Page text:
Monday, April 20, 2009

Remaking Reginald Perrin is wrong, wrong, wrong

Reggie Perrin - as The Fall and Rise of Reginald Perrin has been rechristened for the attention deficit generation - begins on Friday on BBC1.

This is wrong in so many ways.

The original series was very much of the 1970s, expressing the decade's dawning dissatisfaction with corporate culture and - like The Good Life - offered a way of escaping from it.

Leonard Rossiter was an incomparable actor, always on the verge of going over the top but never quite doing so. The early episodes of Rising Damp defy comic gravity by getting funnier as the years go by.

And when I was in the sixth form we conversed largely in lines from Fawlty Towers and Reginald Perrin.

The new Reggie, Martin Clunes, is bullish about the new series:

Still, as useless as he finds comparisons in general, Clunes is prepared to make one himself, between the old Perrin and his new one. “I think this one’s funnier,” he says. “There are more jokes. It’s quicker paced.

If you’re measuring comedy by quantity, instead of anything else… But yes, I don’t think it’s as ponderous and melancholic.”

But the melancholy of the original series, and of the David Nobbs novel on which it was based, was precisely what made it stand out. This is true of many great comedies. Someone once said, rightly, of One Foot in the Grave that, funny as it was, you had the feeling that something terrible might happen at any moment.

David Nobbs is involved with the new series, which gives it some credibility, but the original producer is not impressed.

John Howard Davies - who also produced Fawlty Towers, Steptoe and Son and The Good Life - told the Daily Telegraph:
"My initial reaction to this remake was the same as quite a lot of people: why? I don't like remakes of programmes anyway. It's unimaginative. It's much better to start afresh with a blank sheet of paper. I think Martin Clunes is wonderful and he may save the day, but I'm pessimistic. I probably won't watch it. Comedy is like wine - it improves with age. And Leonard Rossiter [itals] was [itals] Reggie Perrin. He was the catalyst for the show's success."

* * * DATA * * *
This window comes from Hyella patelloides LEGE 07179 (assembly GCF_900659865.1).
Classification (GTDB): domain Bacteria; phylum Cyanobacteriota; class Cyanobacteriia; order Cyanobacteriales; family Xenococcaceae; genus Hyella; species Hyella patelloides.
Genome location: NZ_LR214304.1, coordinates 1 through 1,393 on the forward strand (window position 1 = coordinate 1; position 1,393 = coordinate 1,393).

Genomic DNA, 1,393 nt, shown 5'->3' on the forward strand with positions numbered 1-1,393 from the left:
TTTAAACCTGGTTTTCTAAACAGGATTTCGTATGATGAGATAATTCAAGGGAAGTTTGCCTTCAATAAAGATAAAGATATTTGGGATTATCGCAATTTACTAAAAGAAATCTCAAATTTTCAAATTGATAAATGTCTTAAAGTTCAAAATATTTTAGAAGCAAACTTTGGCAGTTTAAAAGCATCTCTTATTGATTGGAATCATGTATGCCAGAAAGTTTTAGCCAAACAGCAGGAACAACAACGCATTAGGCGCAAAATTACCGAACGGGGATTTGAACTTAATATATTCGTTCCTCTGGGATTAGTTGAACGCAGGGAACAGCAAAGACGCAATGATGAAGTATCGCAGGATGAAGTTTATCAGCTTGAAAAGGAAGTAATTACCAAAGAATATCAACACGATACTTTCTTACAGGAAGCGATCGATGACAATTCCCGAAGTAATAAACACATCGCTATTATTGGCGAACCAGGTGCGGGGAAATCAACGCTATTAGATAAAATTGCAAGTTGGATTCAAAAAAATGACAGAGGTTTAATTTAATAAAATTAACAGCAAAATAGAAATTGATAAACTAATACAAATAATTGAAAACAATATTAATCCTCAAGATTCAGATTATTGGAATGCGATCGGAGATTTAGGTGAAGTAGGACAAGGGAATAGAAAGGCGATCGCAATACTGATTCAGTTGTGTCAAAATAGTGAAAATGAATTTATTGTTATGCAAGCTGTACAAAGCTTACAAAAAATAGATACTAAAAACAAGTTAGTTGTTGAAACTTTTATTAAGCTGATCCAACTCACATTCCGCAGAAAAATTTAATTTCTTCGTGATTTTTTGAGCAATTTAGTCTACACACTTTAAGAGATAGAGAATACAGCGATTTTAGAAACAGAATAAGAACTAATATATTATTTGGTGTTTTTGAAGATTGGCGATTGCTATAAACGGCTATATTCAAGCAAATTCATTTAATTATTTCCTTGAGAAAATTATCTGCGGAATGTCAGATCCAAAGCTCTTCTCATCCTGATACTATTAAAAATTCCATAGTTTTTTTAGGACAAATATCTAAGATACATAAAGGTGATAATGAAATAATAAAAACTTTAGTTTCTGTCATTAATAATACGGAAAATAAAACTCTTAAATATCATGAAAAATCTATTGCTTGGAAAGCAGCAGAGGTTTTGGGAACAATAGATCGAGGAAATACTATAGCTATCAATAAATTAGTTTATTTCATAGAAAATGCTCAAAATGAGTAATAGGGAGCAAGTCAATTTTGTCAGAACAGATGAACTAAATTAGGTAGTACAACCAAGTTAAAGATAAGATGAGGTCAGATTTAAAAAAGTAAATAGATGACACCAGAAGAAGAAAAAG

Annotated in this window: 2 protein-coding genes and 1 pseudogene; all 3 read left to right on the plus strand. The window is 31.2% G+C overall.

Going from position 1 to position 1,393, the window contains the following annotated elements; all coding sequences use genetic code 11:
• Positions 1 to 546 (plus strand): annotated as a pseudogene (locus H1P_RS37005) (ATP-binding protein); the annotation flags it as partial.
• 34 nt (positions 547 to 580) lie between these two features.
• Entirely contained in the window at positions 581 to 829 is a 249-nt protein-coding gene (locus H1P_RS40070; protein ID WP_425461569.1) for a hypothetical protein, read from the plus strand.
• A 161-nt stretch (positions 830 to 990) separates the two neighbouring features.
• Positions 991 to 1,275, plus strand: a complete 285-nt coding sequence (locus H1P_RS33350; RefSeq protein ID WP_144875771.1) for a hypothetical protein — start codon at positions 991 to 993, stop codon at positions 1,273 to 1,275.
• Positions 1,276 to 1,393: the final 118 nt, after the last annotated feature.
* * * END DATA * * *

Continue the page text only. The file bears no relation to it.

[The fawlty italics tag is in the original.]

And he agrees about the distinctive quality of the original:
"It wasn't funny ha ha, it was always a thoughtful piece, and I wouldn't like to see that taken away. What made it different from normal situation comedy was that it raised one or two interesting points for the middle-aged man."
For a glimpse of John Howard Davies as a child star now read about Oliver Twist.

6 comments:

Hywel said...

Is it really so hard to write something new?

Still if it means there isn't the budget for another series of "Two pints..." it can't all be bad news.

Andy said...

I half agree with the post. I wouldn't mind someone remaking Reggie Perrin (the original of which I have on DVD and absolutely love, BTW) if they were to simply take out the things that are a bit dated now (probably the running joke about his mother in law, amongst other things) and to update the social commentary a bit (although you wouldn't need to do much, really), whilst keeping the melancholic nature of the original.

What I really don't see the point of is doing what Clunes claims they have done. Why not shit all over something else?

David said...

I shall not be watching it. The humour in FARORP as you say, largely arose from the chasm of despair and hopelessness, of long- littleness and failure that Perrin/Rossiter gazed into (an underlying tenet of so much great English humour - Hancock for instance) and his reaction to/against that. Sounds like the remake - I like Martin Clunes, but he will always be Gary playing disguises - will be all CJ's farting office cushion and very little elsem - gags not humour.

gclot said...

Apparently the farting chairs are not being used. Thats strange what on earth will they they do for jokes? One things for sure it won't be remembered in 30 years time.

Anonymous said...

Simon Nye is the best writer in little Britain, by which I mean that he is not just funny, and acute in his really funny observation - which is what you need to be funny. He is also able to put up with the withering negativity of the average Englishman who feels that everything is always steadily getting worse. In all spheres.
That David Nobbs, the original author is also involved, of course won't help the cause of the show. (The cause is art, by the way). We all know who Reginald Perrin is - he isn't the typical bloody victim of corporate psychopathy. No he was that actor from the seventies with the front-teeth expression and funny rolling eyes.

Jonathan said...

And there was me thinking they were remaking the show because they had run out of ideas.

I suggest you read David Nobbs' original novel, by the way. It is better than the television series.